December 18, 2012 London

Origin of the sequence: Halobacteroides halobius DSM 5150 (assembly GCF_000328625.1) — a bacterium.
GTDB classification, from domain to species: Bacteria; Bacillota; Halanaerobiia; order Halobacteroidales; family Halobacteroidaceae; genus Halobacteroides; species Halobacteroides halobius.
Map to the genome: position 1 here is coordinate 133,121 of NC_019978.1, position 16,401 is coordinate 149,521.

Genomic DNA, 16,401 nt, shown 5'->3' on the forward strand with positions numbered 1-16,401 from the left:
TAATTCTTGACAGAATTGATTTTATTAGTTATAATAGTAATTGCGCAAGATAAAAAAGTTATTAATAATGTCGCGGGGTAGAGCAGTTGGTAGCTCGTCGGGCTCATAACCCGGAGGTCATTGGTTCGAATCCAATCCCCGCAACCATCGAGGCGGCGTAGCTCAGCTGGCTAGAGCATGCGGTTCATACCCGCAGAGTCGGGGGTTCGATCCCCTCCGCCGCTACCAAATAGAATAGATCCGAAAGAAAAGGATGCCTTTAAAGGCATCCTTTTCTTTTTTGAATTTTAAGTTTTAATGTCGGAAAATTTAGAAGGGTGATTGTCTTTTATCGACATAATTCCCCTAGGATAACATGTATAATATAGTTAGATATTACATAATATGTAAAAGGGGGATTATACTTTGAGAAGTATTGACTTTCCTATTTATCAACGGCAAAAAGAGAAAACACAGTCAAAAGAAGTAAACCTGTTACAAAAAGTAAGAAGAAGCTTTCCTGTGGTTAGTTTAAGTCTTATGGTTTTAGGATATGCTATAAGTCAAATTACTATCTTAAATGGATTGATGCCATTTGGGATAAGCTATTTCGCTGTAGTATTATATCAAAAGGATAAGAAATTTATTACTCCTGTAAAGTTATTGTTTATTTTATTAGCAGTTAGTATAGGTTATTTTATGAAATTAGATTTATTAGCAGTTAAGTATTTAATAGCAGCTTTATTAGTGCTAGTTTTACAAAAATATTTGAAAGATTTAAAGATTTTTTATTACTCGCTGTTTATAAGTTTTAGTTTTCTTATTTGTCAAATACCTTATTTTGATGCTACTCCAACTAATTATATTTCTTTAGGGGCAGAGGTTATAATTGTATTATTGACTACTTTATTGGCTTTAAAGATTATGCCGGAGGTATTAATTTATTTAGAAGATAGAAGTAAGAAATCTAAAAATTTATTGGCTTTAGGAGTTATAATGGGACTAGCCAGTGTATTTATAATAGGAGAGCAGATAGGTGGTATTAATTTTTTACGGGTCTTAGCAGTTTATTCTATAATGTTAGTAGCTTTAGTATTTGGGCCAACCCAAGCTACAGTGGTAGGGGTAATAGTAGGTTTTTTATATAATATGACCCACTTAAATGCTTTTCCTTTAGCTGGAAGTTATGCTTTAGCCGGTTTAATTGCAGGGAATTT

That PVC, for example, mounted with crepe cutouts in a psychedelic Prince of Wales check. Or the sheath in a tensile organza-backed, jeweled netting, vibrating over a black bra and slip. Or the tulle-yoked frock in a navy leather broderie anglaise. Or another dress raw-cut from pink silk, green crepe, and navy lace bonded to create one techno-organic cloth. Erdem's ever-growing technical acuity was clearest in these odd but unforgettable fabrics. He claimed that was the point: simple silhouettes whose impact was dramatically concentrated on texture and color. One short-sleeved floor-sweeper, shaded in a deep petrol splashed with sick pink, said it all. These were clothes you'd expect to find on the backs of Erdem's favorite psychological subjects, immaculately collar-boned Hitchcock blondes and their Italian cousin (Monica Vitti in Red Desert). When he veered away from that kind of clarity—with a boxy, angora-collared suit in a lamé tweed, for instance—his hand wasn't quite so sure. There is, after all, always the risk that obsession will breed excess. On the other hand, excess looked rather splendid in a dress of floral silk crepe overlaid with huge paillettes dyed to match, like giant fish scales.